ALPA and the International Brotherhood of Teamsters each filed for a second election in February 1999. On Febru- ary 17, Atlas sent a letter to all crewmembers explaining the potential consequences of unionization. While noting that employees have the right to choose union representation, it also stated that Atlas unilaterally could change the conditions of employment if a union were to be certified. In bold face type, the letter declared:

One area that will change if a union is certified is profit sharing. Our Profit Sharing Plan says clearly that em- ployees who have been certified by the National Media- tion Board for representation are not eligible for profit- sharing.... Of course, a union could choose to bargain for profit sharing in subsequent negotiations, but it could be years before any resolution is reached. If a union is certified, you instantly lose your profit sharing. If anyone promises you that you can keep your profit-sharing should a union be certified--they're either seriously mistaken, or they're intentionally misleading you. (Emphasis in original.) The letter further noted that "[t]he loss of profit sharing could have a significant financial impact on you and your family" and included a chart detailing the likely impact of the plan's termination on the salaries earned by employees of varying levels of seniority.

In March, Atlas executives sent additional letters to crew- members reiterating the consequences of union certification. According to one of the letters, Atlas wanted to ensure that crewmembers made "an informed decision about representa- tion, based on the financial impact that choosing representa-

tion would have on you and your family." "So there is no misunderstanding," one of the letters explained, "a portion of your current paycheck will stop being paid if the NMB [National Mediation Board] certifies a union." The letter noted that all cockpit crewmembers stood to lose at least 10 percent of their annual pay should they lose eligibility. Given Atlas Air's substantial profits in recent years, the document noted the cost of unionization could be much higher.

Despite Atlas's letters, ALPA won the representation elec- tion held on April 26. Two days later, the NMB certified ALPA as the collective bargaining representative. Upon the announcement of the election results, but before the NMB certification, Atlas terminated the profit-sharing plan for cockpit crewmembers. The plan's termination reduced cock- pit crewmembers' annual compensation by over 25 percent. The profit-sharing plan remained in place for Atlas employees without union representation. At the time this suit was instituted, Atlas and ALPA had yet to enter into any contract negotiations.

B.

On May 5, 1999, Atlas Air filed suit seeking a declaratory judgment that its enforcement of the profit-sharing plan's eligibility requirements was lawful under the Railway Labor Act (RLA), 45 U.S.C. s 151 et seq., and that under the RLA Atlas "retains the right to make unilateral changes in the rates of pay, rules and working conditions of its flight deck crewmembers while it negotiates the terms of an initial collective bargaining agreement with ALPA." Complaint at 1. ALPA filed a counterclaim asserting that the exclusionary provisions of the profit-sharing plan constituted unlawful interference with the right to organize under Section 2, Third and Fourth of the RLA. See 45 U.S.C. s 152, Third and Fourth. ALPA also contended that Atlas's request for a declaratory judgment that Atlas could make additional unilat- eral changes in working commitments was not ripe for adjudi- cation or, in the alternative, that ALPA has the right under the RLA to respond to any such changes with a strike or other self-help actions. ALPA also moved for a preliminary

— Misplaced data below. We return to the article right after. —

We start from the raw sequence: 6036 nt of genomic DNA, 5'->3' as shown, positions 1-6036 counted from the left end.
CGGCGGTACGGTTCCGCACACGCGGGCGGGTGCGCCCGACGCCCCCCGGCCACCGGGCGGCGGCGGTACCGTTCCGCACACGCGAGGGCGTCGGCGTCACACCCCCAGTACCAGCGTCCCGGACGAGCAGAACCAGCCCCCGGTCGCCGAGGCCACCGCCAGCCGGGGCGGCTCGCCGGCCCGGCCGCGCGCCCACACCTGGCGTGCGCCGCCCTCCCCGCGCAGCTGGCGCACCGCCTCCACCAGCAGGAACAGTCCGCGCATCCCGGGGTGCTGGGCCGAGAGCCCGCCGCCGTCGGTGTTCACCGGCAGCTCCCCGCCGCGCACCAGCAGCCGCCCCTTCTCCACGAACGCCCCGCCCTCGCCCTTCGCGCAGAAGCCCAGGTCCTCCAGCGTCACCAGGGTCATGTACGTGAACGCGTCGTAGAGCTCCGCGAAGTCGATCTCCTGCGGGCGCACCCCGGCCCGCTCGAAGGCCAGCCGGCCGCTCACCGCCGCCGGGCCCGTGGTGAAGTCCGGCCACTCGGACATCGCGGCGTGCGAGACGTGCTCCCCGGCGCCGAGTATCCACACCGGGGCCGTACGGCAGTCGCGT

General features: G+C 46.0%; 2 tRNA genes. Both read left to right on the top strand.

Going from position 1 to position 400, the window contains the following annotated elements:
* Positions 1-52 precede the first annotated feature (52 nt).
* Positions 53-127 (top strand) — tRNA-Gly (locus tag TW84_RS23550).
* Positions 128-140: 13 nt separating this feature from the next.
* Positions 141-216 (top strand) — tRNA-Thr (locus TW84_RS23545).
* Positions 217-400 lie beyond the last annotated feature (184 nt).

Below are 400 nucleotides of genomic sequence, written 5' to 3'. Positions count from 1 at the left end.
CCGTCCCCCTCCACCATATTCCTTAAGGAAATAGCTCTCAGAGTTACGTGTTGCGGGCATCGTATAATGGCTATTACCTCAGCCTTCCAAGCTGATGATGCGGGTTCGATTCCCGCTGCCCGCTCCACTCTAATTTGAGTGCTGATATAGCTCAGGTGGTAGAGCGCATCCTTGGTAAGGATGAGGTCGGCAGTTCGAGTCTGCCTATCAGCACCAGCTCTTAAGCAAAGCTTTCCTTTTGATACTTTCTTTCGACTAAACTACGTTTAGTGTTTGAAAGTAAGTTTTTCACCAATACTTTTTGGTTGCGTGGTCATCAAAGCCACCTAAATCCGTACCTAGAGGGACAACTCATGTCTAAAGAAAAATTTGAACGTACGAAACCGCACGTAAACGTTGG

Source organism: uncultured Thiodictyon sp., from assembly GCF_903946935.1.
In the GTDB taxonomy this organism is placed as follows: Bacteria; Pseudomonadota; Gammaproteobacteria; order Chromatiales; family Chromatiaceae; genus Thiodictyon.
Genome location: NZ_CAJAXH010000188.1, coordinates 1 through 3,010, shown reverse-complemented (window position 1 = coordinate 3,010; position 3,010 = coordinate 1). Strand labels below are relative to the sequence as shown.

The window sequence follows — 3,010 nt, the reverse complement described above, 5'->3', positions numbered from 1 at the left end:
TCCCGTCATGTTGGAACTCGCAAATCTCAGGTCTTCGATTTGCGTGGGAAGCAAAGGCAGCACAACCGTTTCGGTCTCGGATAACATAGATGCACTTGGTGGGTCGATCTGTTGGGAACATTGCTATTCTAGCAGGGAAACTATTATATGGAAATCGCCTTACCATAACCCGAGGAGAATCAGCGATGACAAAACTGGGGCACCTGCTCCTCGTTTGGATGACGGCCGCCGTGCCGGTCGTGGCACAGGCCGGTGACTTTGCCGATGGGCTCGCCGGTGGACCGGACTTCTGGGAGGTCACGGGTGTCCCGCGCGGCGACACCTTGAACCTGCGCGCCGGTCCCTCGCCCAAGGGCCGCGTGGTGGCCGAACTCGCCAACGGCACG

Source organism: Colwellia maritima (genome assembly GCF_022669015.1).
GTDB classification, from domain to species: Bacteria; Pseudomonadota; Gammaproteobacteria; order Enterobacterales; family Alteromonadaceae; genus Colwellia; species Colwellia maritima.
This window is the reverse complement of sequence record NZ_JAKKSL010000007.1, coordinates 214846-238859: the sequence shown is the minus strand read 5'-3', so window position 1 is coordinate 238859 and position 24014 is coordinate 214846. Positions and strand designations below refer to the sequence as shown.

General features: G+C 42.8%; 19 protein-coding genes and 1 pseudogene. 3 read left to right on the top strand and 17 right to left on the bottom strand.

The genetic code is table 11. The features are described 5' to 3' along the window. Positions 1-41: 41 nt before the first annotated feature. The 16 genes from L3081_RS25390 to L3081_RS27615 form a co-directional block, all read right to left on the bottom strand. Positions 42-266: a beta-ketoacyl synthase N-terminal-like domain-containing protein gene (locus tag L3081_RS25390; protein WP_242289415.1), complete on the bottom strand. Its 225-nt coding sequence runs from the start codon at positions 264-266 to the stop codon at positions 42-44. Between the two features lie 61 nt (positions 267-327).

injunction alleging that Atlas's "discriminatory conduct" was per se unlawful under federal labor law. Atlas responded with a motion to dismiss and ALPA filed a motion for summary judgment on the counterclaim.

On October 25, 1999, the district court entered summary judgment on behalf of Atlas, holding that the company did not violate the RLA by enforcing the eligibility provisions of the profit-sharing plan after ALPA was certified and before the start of negotiations. Although Atlas had not itself moved for summary judgment, the trial court entered summary judg- ment sua sponte because both parties' submissions made clear that there were no genuine issues of material fact in the case. Atlas, 69 F. Supp. 2d at 158. The court held that the RLA "imposes no duty to maintain the status quo in a case such as this where a union has been certified, but collective bargaining negotiations have not commenced and there is no prior agreement between the parties." See id. at 164.